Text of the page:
Thirty-One Faces of Hope: Arika Hightower
The lupus community includes people living with lupus, friends, family and supporters across Georgia. For Lupus Awareness Month, we would like to highlight some of our lupus heroes and champions.
I have to admit lupus was a disease I was not always familiar with. I knew it impacted the immune system, but was unaware of the actual effects it had on a person until 2010. My best friend, Detra, who is like a sister to me was diagnosed with lupus in 2010. At the time, all I knew was that it made my friend experience extreme fatigue and swelling in her in her hands, legs and feet.
Detra began hosting walks to bring awareness to the Columbus area about the disease. Quite naturally, her friends including myself wanted to support her as much as possible. Little did we know what Detra had to go through. If anyone knows Detra, then you are well aware that she is a very humble, hard-working, and a definite go-getter.
Translation, she wanted to do everything herself. While we would meet as a group to brainstorm fundraising ideas, Detra was the one making sure there were booths, banners and enough materials for every event. She worked hard to make each walk a success. After each event, I noticed Detra would be resting a lot. She seemed to need more rest than the rest of the group. I still did not understand how lupus was affecting her body.
Once the Georgia Chapter of the Lupus Foundation of America became involved in the efforts, our group began attending symposiums where medical professionals would provide information about lupus to include facts on the symptoms and side effects related to the disease. Through this I learned a great deal about how anyone living with this disease is impacted. Armed with this information, I began to do some research of my own.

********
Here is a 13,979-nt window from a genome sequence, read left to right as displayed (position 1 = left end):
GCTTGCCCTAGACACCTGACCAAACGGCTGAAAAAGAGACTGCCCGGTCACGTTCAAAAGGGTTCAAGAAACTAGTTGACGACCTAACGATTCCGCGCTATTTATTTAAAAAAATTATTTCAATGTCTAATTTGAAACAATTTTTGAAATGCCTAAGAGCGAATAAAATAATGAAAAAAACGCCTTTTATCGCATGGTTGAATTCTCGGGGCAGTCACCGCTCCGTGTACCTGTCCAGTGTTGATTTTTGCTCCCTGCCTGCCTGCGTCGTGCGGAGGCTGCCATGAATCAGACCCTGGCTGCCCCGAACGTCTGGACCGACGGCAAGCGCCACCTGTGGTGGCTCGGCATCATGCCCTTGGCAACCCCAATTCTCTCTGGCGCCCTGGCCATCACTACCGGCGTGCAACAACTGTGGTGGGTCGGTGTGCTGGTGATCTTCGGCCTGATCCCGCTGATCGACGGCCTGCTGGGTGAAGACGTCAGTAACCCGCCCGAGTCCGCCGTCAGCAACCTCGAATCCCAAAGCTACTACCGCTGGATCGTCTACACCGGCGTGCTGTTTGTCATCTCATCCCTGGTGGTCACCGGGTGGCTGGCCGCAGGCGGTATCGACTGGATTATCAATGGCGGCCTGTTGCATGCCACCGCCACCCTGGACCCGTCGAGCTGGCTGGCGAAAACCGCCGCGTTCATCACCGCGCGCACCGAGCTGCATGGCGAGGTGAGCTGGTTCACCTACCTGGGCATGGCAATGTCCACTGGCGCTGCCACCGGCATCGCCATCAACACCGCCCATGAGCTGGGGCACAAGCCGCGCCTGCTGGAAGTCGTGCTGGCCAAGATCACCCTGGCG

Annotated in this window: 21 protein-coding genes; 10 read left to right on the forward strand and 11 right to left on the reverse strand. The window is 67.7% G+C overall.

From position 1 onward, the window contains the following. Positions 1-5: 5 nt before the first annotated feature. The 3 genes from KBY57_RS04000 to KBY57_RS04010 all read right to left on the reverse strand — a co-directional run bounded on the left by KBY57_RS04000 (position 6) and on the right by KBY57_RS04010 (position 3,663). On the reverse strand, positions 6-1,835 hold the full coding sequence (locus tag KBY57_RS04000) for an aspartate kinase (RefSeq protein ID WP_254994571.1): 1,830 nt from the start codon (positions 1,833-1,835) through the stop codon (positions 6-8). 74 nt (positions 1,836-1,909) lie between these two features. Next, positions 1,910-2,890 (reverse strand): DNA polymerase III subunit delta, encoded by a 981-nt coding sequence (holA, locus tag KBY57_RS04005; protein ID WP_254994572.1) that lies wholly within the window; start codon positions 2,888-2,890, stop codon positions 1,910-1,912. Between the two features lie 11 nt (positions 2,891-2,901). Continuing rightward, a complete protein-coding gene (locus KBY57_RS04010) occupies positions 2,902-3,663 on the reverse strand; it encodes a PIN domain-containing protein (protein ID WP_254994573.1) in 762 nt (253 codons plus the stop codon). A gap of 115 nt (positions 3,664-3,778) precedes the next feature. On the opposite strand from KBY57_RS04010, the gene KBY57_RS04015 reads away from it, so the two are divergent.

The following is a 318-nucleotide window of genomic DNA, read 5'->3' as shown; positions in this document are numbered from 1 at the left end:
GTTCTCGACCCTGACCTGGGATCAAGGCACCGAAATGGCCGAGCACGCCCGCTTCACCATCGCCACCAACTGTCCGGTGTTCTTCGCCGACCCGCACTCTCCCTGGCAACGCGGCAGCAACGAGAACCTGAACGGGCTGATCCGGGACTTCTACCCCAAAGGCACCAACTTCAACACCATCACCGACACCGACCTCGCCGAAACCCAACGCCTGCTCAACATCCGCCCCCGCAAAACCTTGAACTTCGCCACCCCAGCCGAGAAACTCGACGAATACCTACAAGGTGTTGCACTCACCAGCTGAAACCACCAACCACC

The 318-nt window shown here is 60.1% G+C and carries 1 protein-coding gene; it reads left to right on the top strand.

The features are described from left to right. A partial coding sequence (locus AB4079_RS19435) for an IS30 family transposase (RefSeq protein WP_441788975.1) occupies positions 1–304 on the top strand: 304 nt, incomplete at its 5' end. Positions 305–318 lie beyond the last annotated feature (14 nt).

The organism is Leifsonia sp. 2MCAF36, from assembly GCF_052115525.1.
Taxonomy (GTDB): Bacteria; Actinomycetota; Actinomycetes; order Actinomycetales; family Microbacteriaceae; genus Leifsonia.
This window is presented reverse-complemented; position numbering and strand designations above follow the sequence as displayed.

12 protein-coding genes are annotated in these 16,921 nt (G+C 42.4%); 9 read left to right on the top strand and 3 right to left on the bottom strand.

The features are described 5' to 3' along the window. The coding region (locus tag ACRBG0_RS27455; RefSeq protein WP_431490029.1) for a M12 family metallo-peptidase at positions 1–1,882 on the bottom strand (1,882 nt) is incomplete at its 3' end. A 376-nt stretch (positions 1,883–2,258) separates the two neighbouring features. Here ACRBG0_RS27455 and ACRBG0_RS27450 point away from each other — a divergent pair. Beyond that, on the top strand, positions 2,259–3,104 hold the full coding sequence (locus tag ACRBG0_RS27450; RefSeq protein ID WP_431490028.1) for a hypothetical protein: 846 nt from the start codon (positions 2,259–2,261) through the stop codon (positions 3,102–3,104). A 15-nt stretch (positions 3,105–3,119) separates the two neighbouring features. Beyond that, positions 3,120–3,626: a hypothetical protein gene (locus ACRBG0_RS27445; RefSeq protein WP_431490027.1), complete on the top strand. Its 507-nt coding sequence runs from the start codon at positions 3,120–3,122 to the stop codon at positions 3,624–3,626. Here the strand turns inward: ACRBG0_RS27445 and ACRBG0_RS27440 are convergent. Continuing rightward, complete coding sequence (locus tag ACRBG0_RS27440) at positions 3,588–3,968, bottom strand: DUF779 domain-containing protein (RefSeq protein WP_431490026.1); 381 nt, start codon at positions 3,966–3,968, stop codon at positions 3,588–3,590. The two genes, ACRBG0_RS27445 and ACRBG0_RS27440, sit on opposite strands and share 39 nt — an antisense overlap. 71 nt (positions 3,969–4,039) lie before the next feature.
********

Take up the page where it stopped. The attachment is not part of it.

I wanted to understand more about Detra’s condition and began to ask her about her medications and how they made her feel. That was when I really learned what was going on with my sister. She was always running around to meet someone regarding fundraising, trying to find locations to host events, prepping food for events and staying up late to get things done. Not to mention, what was done the day of the walk. While doing it all, I never knew what she was actually dealing with.
When I think about the flare-ups that she endures as a result of doing what comes naturally to most of us, I can’t help but want to help her more. My thought is maybe, just maybe, by doing more I can take some of the work and stress off her so she can take time to rest and know that things are being handled. After watching Detra receive her diagnosis and deal with the effects of this disease all while working so hard to educate others, I could not help but become passionate about providing emotional support to my dear friend.